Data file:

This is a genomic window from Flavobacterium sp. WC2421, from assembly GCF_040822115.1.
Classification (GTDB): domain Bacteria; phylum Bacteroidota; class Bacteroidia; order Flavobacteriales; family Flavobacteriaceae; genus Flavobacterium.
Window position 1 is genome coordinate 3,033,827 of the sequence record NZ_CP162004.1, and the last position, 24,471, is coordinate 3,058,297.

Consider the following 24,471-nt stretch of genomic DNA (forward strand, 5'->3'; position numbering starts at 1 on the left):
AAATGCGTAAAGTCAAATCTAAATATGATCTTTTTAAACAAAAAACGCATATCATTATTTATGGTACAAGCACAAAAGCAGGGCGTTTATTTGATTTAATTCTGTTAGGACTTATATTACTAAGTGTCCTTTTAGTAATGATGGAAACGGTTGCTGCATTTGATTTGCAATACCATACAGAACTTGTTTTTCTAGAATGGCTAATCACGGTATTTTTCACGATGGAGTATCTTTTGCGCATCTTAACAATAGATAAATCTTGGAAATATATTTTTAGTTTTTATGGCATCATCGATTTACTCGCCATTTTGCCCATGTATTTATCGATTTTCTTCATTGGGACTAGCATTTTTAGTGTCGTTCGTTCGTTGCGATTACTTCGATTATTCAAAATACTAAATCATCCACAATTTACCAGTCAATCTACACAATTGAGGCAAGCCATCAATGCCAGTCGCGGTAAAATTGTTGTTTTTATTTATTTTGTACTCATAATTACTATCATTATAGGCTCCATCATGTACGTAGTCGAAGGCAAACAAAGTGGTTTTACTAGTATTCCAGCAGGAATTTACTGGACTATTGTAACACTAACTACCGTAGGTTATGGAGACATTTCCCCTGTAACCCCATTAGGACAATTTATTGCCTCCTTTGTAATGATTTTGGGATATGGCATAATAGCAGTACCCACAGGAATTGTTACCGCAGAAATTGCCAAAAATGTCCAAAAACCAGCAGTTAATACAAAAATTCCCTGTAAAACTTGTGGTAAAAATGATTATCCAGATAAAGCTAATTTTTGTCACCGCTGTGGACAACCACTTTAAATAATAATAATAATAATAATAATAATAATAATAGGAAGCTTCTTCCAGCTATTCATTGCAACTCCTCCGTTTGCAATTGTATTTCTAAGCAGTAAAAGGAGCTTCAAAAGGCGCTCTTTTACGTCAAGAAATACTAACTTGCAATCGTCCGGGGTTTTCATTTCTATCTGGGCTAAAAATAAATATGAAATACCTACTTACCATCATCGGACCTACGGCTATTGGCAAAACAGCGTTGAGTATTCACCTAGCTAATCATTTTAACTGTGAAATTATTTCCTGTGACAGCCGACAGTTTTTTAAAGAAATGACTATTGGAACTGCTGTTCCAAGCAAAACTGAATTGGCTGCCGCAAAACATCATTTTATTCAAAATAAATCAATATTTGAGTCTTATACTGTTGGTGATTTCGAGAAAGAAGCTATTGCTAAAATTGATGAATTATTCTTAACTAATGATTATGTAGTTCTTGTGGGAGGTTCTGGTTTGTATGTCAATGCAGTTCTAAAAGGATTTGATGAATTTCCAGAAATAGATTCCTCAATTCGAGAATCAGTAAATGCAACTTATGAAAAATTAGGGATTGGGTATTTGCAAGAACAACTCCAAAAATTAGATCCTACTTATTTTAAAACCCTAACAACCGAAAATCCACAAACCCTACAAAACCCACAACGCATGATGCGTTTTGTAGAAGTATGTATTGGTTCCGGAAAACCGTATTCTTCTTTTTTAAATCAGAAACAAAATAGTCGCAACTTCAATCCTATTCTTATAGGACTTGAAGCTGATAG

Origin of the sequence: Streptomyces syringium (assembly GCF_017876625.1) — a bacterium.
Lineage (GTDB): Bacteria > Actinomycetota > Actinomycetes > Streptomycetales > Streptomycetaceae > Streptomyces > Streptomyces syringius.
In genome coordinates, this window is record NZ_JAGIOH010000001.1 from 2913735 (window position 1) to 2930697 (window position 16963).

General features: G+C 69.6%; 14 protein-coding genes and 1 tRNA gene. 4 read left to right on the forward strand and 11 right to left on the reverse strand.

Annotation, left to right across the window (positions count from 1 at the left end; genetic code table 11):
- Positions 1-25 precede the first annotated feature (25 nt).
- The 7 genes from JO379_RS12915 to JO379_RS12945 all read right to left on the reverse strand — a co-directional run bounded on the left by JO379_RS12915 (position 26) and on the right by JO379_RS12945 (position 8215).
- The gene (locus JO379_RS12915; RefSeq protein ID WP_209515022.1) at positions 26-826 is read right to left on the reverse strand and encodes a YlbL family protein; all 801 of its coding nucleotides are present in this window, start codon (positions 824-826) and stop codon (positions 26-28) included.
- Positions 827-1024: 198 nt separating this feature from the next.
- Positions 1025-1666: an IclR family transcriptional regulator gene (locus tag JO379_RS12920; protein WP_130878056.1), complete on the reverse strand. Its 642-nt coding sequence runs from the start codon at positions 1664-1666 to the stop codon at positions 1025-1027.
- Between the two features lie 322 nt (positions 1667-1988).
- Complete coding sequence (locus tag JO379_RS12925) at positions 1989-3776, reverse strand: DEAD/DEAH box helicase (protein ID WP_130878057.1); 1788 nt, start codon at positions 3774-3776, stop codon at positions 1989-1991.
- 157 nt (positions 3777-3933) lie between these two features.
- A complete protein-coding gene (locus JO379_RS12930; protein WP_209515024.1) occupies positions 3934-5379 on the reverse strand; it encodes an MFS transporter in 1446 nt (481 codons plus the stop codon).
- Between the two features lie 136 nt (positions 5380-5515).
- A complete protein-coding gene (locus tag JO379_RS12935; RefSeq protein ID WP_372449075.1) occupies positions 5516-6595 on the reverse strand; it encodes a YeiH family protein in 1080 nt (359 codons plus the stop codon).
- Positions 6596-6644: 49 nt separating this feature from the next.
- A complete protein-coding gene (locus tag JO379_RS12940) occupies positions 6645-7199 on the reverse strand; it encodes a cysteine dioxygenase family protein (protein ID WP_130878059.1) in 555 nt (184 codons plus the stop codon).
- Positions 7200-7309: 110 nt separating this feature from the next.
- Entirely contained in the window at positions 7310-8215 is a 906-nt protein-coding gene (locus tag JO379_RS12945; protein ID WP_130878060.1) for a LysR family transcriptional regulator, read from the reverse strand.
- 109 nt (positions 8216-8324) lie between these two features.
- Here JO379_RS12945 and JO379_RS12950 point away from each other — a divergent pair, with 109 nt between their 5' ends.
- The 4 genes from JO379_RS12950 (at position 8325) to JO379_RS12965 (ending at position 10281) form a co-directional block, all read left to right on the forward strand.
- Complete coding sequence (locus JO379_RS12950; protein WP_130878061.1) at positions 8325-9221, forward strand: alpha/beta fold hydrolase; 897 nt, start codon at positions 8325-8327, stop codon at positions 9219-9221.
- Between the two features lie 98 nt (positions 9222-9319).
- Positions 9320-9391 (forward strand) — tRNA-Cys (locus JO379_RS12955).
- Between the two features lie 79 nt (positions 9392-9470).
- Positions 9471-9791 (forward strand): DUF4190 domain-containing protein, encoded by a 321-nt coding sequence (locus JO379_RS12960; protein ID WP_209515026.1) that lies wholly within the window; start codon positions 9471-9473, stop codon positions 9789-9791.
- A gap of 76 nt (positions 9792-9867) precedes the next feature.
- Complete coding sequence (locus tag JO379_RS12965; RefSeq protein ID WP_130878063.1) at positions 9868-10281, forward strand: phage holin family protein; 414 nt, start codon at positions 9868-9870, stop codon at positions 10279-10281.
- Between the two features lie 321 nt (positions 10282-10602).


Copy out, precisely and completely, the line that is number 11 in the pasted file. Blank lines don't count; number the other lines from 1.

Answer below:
- Positions 1-25 precede the first annotated feature (25 nt).